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Inicio Revista Mexicana de Ortodoncia Open bite treatment with first molar extraction. Case report
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Vol. 3. Núm. 4.
Páginas e264-e270 (Octubre - Diciembre 2015)
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Vol. 3. Núm. 4.
Páginas e264-e270 (Octubre - Diciembre 2015)
Open Access
Open bite treatment with first molar extraction. Case report
Tratamiento de mordida abierta con extracciones de primeros molares. Reporte de caso
Guillermo Pérez Cortez1,
Autor para correspondencia

Corresponding author.
, Tely Adriana Soto Castro2, Nancy Ivette Gallardo Alfaro3, Idalia Selene Isais Peña3
Orthodontic Specialty of the Autonomous University of Baja California
Contenido relaccionado
Revista Mexicana de Ortodoncia. 2015;3:266-7310.1016/j.rmo.2016.03.069
Guillermo Pérez Cortez, Tely Adriana Soto Castro, Nancy Ivette Gallardo Alfaro, Idalia Selene Isais Peña
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The extraction of first permanent molars is a viable option for the treatment of mild to moderate discrepancies of the maxillary structures in patients with open bite. The therapeutic goal is to correct the malocclusion while trying to camouflage the skeletal problem. A case report is presented of a patient who was treated with extractions of first permanent molar in order to correct the moderate skeletal open bite through mandibular rotation thus achieving a functional occlusion and favorable cosmetic results. The aim of this report is to show that after proper case selection and a good diagnosis, first molar extractions are a suitable alternative treatment for skeletal open bites.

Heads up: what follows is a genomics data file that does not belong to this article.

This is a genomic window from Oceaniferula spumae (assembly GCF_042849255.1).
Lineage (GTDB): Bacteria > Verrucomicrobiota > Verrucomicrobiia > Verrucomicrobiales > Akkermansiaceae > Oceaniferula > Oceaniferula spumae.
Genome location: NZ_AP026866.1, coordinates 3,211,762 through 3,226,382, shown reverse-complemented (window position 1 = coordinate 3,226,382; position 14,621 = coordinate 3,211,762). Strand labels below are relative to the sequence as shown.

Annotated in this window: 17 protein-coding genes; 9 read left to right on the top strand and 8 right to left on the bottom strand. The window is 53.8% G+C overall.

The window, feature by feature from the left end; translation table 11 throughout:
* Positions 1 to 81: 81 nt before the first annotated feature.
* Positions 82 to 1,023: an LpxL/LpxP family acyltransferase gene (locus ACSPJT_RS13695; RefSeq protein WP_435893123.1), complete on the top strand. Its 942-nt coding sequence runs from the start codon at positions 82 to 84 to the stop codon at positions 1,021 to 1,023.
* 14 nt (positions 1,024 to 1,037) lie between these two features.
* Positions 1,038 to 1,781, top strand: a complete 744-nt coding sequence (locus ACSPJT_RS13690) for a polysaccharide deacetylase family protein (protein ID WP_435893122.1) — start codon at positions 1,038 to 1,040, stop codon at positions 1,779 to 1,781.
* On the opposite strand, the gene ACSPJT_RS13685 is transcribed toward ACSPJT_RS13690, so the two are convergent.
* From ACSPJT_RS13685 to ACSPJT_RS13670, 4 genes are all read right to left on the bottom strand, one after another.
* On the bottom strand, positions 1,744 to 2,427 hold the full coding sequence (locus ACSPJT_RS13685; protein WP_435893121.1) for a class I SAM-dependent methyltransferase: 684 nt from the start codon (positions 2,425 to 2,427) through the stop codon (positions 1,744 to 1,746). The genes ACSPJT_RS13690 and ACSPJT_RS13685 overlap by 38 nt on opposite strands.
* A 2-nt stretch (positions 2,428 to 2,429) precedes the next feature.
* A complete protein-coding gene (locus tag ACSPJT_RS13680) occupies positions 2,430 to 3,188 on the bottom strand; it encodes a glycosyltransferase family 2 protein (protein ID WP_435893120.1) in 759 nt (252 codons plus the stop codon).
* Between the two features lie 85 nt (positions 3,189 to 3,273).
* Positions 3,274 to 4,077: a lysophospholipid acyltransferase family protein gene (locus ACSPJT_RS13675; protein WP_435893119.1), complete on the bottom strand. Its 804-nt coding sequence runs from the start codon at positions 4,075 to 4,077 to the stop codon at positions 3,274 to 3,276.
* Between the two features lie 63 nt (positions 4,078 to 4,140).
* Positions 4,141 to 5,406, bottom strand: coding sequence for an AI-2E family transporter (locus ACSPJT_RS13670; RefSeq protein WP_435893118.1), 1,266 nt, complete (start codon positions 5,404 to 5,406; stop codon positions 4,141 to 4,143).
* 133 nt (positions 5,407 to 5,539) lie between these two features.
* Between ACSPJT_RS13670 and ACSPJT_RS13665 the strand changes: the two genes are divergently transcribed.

Open bite
first molar extractions
vertical discrepancy

La extracción de primeros molares permanentes es una alternativa viable para el tratamiento de discrepancias leves o moderadas de las estructuras maxilares en pacientes con mordida abierta; el objetivo terapéutico es corregir la maloclusión al tiempo que se intenta disimular el problema esquelético. Se presenta caso clínico de una paciente tratada con extracciones de primeros molares permanentes, para corrección de mordida abierta esquelética moderada, logrando rotación mandibular, una oclusión funcional y resultados estéticos favorables. El objetivo de este artículo es demostrar que después de una adecuada selección del caso, por medio de un buen diagnóstico, las extracciones de primeros molares resultan una buena alternativa de tratamiento en el caso de mordidas abiertas de origen esqueletal.

Palabras clave:
mordida abierta
extracción de primeros molares
discrepancia vertical
Texto completo

Canut defined open bite as the obvious lack of contact between the upper and lower teeth of dental or skeletal origin; the latter, due to its multifactorial etiology and consequences represents a great challenge for the orthodontist because despite the fact that extensive research has been conducted on this anomaly, there is fear in the etiology identification and in the proper treatment selection that delivers stable functional and aesthetic results.

Currently the orthodontist has a number of treatment options and/or mechanics to treat this anomaly: extra-oral appliances, bite block, intraoral anchorage appliances, mini-implants, orthognathic surgery and bicuspid or first molar extractions.